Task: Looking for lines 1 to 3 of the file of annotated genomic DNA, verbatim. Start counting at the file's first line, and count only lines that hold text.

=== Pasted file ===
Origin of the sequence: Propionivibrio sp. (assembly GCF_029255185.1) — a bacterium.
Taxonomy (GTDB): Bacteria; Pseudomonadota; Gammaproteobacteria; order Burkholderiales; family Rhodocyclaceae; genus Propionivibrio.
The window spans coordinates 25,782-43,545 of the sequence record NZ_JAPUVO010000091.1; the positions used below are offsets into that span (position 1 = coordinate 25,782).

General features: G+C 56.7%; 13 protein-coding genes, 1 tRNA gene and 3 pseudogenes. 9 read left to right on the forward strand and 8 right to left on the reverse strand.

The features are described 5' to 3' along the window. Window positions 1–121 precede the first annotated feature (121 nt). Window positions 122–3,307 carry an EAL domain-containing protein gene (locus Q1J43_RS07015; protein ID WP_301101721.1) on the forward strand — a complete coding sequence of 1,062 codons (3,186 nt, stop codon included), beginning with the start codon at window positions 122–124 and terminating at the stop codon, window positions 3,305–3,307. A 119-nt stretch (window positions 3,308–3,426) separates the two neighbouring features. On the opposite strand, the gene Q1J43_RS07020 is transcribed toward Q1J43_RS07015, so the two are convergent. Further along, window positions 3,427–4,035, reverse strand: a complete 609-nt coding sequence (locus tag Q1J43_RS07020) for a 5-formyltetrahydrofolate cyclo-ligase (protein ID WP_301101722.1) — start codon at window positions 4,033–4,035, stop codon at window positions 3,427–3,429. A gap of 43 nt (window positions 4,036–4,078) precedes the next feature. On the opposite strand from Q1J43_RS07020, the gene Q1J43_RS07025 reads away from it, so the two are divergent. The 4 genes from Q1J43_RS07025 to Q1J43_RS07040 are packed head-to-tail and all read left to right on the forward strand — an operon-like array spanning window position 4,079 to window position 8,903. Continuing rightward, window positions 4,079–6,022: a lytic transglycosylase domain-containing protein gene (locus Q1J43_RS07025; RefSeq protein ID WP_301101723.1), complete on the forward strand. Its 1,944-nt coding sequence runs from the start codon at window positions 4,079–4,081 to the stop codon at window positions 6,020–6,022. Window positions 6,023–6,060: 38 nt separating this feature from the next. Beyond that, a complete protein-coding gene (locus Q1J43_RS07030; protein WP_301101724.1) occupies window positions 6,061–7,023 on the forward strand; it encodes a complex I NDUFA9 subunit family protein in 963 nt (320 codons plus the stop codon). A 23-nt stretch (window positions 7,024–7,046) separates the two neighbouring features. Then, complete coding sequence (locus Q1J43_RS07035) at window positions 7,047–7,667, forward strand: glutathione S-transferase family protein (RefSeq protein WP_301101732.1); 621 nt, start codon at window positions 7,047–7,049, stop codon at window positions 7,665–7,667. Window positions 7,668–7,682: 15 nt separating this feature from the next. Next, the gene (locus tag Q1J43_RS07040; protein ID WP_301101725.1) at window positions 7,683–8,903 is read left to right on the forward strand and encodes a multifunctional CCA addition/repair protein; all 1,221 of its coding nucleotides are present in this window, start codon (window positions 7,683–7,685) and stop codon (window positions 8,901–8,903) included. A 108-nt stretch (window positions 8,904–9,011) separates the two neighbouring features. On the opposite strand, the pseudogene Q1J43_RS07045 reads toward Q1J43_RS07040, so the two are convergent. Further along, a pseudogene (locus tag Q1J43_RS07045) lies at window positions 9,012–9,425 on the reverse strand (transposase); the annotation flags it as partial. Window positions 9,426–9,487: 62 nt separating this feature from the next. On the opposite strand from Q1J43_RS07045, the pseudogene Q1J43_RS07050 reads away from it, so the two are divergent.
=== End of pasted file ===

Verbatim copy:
Origin of the sequence: Propionivibrio sp. (assembly GCF_029255185.1) — a bacterium.
Taxonomy (GTDB): Bacteria; Pseudomonadota; Gammaproteobacteria; order Burkholderiales; family Rhodocyclaceae; genus Propionivibrio.
The window spans coordinates 25,782-43,545 of the sequence record NZ_JAPUVO010000091.1; the positions used below are offsets into that span (position 1 = coordinate 25,782).